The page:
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Heparin has been advocated for the treatment of poisoning by Echis carinatus, a snake whose venom causes disseminated intravascular coagulation. Fourteen patients with proven E. carinatus bite who had incoagulable blood were treated with specific Echis antivenom. Seven of them were also given low-dose heparin, initially 50 units/kg body weight by i.v. injection, followed by 10 units/kg/h by i.v. infusion for 22 h. Response to treatment was assessed clinically and by repeated tests of blood coagulation. All patients showed a rapid return to normal blood coagulability after treatment and the heparinized group were not significantly different in any respect from the group given antivenom alone. Heparin did not reduce the local effects of envenoming. There appears to be no place for heparin in the treatment of E. carinatus poisoning provided that potent antivenom is available. The in vivo results were supported by in vitro studies in which it was found that Echis-induced thrombin was less sensitive to the inhibitory effect of heparin than physiological thrombin.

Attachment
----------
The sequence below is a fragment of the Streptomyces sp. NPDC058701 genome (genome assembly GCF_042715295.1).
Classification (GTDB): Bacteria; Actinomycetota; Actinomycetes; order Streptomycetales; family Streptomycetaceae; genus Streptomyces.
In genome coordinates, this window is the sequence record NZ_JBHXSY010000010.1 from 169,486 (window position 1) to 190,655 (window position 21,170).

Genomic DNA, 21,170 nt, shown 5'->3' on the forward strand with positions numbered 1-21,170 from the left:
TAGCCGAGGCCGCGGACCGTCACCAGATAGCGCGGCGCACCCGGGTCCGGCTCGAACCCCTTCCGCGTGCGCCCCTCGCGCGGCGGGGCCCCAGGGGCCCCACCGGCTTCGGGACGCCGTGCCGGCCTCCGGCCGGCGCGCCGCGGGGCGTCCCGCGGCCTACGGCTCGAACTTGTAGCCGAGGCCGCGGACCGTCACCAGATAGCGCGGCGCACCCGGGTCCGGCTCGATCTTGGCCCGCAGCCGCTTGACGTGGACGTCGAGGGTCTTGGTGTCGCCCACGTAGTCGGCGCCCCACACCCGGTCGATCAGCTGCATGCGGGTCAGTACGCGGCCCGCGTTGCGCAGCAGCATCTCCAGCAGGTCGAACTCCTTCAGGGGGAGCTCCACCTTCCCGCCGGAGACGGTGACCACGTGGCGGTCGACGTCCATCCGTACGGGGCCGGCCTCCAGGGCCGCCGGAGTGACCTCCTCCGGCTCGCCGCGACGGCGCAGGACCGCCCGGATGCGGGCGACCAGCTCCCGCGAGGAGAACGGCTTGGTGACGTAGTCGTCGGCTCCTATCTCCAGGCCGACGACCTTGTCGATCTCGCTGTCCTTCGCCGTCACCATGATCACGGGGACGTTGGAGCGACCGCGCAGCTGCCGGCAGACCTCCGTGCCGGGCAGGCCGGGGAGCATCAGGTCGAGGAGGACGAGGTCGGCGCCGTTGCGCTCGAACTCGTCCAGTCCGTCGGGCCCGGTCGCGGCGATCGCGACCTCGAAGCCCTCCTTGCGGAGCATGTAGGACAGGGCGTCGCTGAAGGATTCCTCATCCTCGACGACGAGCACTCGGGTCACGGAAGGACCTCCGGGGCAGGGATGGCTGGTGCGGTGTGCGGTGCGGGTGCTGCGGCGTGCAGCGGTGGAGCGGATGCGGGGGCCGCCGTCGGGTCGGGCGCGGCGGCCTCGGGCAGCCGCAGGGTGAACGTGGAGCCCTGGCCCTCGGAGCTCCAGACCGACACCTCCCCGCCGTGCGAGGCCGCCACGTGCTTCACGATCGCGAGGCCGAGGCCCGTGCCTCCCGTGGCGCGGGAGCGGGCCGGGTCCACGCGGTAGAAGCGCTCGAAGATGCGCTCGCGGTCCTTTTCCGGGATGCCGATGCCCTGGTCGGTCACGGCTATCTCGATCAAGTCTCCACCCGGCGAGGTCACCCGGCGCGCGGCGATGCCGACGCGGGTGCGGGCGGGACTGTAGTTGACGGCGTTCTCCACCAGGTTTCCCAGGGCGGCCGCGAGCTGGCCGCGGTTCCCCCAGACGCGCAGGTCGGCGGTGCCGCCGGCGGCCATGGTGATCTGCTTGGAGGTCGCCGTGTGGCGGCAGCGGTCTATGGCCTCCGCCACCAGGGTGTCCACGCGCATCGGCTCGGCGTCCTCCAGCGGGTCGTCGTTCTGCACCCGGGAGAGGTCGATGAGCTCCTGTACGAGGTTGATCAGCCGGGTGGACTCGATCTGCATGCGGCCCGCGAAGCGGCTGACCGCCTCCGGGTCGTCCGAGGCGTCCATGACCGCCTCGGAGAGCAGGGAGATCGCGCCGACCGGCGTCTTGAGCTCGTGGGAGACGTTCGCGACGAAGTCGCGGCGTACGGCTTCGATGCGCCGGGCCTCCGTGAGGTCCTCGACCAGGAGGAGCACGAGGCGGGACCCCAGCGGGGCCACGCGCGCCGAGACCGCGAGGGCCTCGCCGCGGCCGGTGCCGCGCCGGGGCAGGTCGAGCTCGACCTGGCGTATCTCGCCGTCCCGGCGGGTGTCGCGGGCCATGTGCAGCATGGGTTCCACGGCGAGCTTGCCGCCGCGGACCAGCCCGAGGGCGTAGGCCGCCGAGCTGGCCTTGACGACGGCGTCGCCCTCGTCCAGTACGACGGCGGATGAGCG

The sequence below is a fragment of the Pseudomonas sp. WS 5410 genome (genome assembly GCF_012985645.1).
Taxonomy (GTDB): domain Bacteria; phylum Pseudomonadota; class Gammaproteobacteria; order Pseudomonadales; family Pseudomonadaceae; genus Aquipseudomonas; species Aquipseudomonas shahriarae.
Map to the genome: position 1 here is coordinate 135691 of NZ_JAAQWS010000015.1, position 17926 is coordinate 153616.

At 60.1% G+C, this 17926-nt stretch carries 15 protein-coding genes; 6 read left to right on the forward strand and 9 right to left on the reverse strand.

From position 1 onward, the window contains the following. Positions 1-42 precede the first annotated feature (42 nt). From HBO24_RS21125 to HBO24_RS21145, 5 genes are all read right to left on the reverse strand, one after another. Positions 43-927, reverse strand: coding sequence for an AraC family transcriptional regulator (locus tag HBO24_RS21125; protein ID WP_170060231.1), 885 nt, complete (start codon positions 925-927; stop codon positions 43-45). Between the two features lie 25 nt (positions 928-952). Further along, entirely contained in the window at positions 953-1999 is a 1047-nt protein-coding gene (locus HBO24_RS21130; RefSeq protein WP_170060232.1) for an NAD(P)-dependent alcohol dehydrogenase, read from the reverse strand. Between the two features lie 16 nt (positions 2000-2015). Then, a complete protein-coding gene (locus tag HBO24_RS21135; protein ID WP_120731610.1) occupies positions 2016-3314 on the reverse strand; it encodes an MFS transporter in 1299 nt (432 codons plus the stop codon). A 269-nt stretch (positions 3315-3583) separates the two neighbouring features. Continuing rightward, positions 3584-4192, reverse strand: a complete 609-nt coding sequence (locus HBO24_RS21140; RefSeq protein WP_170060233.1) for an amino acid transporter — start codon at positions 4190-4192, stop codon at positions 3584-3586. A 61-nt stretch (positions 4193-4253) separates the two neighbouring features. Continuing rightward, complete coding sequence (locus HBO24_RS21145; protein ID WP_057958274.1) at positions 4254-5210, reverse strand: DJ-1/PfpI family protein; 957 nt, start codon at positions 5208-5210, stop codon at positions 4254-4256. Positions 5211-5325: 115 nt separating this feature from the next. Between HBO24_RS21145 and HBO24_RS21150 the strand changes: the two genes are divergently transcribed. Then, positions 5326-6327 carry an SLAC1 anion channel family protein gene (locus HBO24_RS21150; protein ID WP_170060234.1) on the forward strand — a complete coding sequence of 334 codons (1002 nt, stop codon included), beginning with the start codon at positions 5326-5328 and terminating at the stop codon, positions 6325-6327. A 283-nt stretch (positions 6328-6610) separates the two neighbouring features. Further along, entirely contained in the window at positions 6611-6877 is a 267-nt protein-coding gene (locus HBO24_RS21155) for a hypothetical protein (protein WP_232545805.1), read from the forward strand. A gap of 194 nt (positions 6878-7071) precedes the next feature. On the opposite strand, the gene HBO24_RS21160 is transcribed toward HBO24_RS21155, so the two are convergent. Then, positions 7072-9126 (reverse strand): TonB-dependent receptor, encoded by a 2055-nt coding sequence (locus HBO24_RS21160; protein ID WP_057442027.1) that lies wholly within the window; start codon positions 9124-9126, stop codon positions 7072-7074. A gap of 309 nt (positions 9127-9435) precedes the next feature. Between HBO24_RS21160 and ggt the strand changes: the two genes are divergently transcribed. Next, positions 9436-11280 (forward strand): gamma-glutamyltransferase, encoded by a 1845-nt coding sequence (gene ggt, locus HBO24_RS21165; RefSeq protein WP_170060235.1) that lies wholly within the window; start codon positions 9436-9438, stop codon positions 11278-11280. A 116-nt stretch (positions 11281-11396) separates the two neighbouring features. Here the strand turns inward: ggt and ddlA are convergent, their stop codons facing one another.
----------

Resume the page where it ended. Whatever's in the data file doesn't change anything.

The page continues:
Journal article


Br J Haematol

Publication Date





335 - 342


Antivenins, Disseminated Intravascular Coagulation, Drug Therapy, Combination, Heparin, Humans, Hypersensitivity, Immediate, Snake Bites, Snake Venoms